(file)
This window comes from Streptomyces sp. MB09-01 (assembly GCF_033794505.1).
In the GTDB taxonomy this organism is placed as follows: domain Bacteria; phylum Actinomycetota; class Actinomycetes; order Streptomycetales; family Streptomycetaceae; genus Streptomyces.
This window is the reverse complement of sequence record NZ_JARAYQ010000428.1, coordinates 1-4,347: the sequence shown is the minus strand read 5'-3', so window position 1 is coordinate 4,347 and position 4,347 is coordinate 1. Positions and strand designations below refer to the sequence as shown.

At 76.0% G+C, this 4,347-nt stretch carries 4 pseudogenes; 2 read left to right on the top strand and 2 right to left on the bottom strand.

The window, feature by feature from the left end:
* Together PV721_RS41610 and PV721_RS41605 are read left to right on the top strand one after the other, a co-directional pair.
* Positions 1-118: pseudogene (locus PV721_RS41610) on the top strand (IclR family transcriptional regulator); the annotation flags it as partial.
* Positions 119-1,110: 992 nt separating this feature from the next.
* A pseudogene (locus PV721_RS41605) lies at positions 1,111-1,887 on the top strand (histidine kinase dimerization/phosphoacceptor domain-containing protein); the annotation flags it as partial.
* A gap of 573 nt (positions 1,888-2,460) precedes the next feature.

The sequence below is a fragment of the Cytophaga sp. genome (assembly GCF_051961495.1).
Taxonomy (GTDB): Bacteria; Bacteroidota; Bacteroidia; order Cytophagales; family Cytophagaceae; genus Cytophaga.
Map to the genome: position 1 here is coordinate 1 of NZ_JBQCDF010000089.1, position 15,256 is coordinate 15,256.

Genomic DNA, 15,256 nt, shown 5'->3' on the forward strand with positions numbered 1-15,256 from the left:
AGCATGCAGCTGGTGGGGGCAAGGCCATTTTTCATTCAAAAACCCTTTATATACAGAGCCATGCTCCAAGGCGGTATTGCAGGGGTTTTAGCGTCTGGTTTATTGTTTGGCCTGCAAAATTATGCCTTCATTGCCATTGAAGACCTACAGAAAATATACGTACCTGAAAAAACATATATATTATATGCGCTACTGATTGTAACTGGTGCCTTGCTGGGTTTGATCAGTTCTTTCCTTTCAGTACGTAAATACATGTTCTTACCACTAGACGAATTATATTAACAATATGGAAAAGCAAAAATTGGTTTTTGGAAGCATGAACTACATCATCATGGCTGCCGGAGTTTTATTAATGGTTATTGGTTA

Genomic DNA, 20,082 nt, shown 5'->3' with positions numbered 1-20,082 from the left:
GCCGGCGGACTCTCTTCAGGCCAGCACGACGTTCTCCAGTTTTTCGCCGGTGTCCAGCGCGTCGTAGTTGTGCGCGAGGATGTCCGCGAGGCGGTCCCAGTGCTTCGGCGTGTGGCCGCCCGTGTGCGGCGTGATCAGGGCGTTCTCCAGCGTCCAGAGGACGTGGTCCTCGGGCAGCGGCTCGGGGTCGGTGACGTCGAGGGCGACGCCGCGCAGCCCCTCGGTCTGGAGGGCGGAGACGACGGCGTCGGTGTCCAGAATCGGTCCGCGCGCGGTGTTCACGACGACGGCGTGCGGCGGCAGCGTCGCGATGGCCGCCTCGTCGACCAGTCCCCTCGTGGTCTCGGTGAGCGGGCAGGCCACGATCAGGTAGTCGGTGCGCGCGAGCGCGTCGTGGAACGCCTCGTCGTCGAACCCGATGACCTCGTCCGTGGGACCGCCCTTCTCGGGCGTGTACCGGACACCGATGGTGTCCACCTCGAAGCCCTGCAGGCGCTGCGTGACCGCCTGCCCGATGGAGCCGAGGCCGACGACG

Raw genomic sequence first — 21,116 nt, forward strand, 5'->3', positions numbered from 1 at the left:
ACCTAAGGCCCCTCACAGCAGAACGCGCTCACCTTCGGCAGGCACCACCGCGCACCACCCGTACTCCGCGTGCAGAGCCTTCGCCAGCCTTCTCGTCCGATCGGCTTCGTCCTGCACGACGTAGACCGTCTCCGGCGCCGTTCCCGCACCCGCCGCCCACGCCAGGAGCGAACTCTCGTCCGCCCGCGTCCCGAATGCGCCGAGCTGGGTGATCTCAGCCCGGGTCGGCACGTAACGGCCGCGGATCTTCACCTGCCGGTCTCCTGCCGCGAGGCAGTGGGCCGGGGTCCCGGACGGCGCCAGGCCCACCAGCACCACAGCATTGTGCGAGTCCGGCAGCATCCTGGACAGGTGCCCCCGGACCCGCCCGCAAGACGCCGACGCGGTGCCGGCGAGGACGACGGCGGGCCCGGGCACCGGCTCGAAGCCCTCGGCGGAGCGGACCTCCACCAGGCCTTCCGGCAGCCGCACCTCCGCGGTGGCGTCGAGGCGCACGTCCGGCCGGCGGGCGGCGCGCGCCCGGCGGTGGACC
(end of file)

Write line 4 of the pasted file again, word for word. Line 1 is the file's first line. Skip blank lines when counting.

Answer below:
At 76.0% G+C, this 4,347-nt stretch carries 4 pseudogenes; 2 read left to right on the top strand and 2 right to left on the bottom strand.